But what does this mean for immigrants who are already in the country, like Fox, Ward and thousands of others?

Caught in the new LMIA program, they suddenly are far more of a cost burden to employees. Each employer who fills out the assessment must pay $1,000.00 for every foreign employee that is assessed. If the foreign worker is denied the renewal of their visa the $1,000.00 is not returned to the employer.

The price is justified by the fact that the government says the visa holder will have answers back within ten business days, says Ward.

Then there are the new bureaucratic hoops to jump through.

The employer must also post the job on at least two websites, one of them being a government site, and must prove why any and all applicants are not suitable for the position.

“Employers must also provide additional information, including the number of Canadians that applied for their available job, the number of Canadians the employer interviewed, and an explanation of why those Canadians were not hired,” says Lariviere. “Employers must now also attest they are aware of the rule that Canadians cannot be laid-off or have their hours reduced at a worksite that employs temporary foreign workers.”

If they are successfully accepted under the LMIA program, foreign workers also face difficulties if they find themselves needing to change jobs after the renewal of their visa. Any potential new employers would then also have to fill out an LMIA assessment before the foreign worker takes a position with them, and they too would have to pay a $1,000 fee.

Though Ward has high hopes that her visa will be renewed after completion of her LMIA, Fox on the other hand believes she has a low chance of being able to stay in the country for another two years. Fox says the likelihood of her getting her visa renewed is extremely low because the company she works for won’t fill out the LMIA form. The reason for this is that they are an international company and have European offices that Fox can be transferred to.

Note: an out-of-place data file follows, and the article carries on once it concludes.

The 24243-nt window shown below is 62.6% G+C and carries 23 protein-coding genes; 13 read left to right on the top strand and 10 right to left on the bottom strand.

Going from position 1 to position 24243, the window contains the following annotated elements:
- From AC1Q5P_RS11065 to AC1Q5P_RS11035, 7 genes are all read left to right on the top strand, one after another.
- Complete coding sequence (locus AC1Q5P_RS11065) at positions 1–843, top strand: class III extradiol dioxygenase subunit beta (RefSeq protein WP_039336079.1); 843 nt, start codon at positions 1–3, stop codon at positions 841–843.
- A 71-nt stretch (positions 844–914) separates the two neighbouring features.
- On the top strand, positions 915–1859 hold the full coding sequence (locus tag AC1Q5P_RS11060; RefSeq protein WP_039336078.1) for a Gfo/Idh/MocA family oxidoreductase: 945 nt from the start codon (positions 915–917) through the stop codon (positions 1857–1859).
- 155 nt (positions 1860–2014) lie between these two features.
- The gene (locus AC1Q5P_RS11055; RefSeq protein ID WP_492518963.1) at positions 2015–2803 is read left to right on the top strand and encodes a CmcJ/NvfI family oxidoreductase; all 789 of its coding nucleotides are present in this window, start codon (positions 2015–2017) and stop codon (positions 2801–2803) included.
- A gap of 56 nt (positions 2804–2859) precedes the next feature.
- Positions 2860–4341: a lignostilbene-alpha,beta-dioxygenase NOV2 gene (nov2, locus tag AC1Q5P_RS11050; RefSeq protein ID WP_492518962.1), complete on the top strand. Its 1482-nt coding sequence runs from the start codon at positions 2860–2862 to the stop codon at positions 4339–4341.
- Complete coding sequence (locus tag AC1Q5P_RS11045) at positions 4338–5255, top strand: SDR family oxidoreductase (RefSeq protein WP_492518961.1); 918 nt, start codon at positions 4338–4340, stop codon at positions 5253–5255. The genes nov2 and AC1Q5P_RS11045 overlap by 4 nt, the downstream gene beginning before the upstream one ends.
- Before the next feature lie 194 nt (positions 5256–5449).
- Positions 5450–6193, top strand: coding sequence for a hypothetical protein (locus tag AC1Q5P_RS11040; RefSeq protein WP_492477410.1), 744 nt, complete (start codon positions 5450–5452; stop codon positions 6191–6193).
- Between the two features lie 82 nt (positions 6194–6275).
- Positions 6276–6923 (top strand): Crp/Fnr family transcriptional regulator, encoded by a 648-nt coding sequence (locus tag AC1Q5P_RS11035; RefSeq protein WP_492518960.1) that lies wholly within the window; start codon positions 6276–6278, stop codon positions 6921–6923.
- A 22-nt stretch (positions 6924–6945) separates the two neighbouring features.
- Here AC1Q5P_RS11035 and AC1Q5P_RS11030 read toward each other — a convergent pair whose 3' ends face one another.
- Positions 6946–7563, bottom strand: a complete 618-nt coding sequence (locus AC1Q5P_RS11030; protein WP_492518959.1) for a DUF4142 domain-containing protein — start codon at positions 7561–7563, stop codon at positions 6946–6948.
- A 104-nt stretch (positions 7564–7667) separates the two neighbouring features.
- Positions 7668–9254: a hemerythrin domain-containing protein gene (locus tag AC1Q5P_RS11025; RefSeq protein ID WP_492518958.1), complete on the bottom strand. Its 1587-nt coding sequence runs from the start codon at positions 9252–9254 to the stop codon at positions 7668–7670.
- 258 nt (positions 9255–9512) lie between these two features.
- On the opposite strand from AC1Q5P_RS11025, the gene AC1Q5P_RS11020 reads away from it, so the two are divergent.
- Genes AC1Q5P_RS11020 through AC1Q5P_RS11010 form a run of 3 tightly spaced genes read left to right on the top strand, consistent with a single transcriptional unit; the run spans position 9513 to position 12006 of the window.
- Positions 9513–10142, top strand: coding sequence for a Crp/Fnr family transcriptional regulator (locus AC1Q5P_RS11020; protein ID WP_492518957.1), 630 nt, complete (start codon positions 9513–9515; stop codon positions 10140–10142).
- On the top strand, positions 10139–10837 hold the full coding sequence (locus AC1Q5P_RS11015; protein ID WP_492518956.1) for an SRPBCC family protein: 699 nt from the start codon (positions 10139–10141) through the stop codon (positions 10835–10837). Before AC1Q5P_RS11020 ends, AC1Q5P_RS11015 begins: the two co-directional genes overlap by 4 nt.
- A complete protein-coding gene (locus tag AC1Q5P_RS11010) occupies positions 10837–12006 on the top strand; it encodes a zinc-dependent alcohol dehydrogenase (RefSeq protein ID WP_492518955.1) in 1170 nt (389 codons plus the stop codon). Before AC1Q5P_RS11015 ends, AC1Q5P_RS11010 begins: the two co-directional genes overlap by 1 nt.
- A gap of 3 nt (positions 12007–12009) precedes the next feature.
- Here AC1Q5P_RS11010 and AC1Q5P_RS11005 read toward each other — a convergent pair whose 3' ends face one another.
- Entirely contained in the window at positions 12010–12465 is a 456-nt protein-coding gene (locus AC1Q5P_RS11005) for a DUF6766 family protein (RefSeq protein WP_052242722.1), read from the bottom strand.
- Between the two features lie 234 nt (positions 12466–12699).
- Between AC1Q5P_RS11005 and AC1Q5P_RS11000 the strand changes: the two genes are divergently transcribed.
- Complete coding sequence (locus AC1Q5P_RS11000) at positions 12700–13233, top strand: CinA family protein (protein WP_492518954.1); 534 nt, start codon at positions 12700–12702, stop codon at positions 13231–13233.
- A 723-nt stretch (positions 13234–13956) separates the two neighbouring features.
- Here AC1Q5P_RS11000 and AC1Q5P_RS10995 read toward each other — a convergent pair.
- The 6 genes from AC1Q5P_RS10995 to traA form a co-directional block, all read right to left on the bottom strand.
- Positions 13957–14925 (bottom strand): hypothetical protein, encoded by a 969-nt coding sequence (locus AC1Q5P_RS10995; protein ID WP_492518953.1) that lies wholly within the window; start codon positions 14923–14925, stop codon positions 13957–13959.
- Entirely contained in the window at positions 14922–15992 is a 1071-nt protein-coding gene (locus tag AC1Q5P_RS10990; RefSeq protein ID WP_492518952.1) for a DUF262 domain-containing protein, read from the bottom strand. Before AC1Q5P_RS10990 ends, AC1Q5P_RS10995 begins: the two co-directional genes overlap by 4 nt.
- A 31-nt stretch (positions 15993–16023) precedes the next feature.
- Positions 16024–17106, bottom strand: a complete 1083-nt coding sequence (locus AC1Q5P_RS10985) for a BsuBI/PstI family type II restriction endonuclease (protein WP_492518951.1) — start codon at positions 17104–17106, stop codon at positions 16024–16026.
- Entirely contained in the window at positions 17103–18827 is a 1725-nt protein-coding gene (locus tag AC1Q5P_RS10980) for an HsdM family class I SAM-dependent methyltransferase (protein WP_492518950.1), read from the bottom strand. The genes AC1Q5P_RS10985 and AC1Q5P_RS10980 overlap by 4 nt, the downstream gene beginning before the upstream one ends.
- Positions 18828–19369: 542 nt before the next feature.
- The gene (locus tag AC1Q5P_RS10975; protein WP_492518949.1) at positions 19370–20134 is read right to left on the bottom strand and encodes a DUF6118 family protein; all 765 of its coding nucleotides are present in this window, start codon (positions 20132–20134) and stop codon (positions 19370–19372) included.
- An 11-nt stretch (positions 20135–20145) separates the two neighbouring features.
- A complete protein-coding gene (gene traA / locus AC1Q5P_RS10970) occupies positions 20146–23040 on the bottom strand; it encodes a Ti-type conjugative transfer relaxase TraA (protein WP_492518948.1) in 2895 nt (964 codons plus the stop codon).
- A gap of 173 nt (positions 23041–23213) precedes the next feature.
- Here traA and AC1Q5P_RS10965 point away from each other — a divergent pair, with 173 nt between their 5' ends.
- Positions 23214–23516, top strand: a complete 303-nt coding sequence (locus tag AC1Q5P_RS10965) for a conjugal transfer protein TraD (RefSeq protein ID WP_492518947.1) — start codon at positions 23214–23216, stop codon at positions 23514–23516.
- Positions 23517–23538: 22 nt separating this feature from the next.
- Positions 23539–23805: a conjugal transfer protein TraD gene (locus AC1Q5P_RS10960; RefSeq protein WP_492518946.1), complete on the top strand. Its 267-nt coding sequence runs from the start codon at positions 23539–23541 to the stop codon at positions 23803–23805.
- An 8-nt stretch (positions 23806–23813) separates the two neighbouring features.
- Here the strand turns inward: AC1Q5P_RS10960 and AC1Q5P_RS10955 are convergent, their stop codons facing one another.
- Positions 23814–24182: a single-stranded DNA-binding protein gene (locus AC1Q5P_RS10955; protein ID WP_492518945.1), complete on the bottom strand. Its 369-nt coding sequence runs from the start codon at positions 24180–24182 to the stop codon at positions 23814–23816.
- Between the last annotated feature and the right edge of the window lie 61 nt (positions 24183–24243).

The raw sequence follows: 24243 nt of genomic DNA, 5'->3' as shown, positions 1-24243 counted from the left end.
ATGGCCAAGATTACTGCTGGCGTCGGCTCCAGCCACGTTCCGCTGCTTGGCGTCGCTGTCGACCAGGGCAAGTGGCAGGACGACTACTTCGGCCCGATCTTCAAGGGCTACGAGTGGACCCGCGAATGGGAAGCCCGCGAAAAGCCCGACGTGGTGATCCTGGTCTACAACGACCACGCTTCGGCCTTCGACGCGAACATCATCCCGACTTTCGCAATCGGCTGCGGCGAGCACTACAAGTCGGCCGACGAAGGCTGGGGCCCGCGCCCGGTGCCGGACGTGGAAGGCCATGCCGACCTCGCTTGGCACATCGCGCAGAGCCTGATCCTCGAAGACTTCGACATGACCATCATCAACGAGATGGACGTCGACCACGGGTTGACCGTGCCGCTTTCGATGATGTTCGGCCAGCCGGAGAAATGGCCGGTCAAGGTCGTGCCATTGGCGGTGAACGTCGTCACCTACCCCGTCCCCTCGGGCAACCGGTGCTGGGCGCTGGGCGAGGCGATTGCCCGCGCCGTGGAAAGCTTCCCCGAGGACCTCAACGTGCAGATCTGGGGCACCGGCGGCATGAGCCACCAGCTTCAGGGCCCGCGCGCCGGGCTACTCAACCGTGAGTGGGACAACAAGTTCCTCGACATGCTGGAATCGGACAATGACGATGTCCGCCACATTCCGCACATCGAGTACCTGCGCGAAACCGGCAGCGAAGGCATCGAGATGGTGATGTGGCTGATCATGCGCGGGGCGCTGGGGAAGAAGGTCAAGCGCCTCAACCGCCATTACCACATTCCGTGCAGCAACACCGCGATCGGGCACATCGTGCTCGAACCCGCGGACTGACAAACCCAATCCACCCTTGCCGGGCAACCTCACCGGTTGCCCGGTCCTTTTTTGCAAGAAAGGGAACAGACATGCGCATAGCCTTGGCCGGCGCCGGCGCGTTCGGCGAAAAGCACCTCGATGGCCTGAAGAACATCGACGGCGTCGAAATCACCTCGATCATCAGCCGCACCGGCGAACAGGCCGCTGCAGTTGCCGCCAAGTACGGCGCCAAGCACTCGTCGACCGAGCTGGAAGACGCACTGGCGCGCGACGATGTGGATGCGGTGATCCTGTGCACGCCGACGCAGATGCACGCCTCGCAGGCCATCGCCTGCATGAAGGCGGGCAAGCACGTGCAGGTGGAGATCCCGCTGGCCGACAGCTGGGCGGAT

“It’s unfortunate and it breaks my heart,” says Fox. “All I’ve thought about since January is, ‘oh my god, I’m going to have to uproot my home and leave.’”

“Both of us completely understand,” says Ward in reference to the LMIA and its conditions. “Coming from a country that is in a recession, we have seen foreigners come into our country and we do understand where [Canadians] are coming form. Canadians deserve to have jobs, and they should have jobs. We see it from their point of view, but we want it to be seen from our point of view as well.

“You come here thinking you can start up a life. The emotional aspect of that, the highs and lows, are really hard […] and you don’t want to leave the country you’ve grown to love.”

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Topics: Labour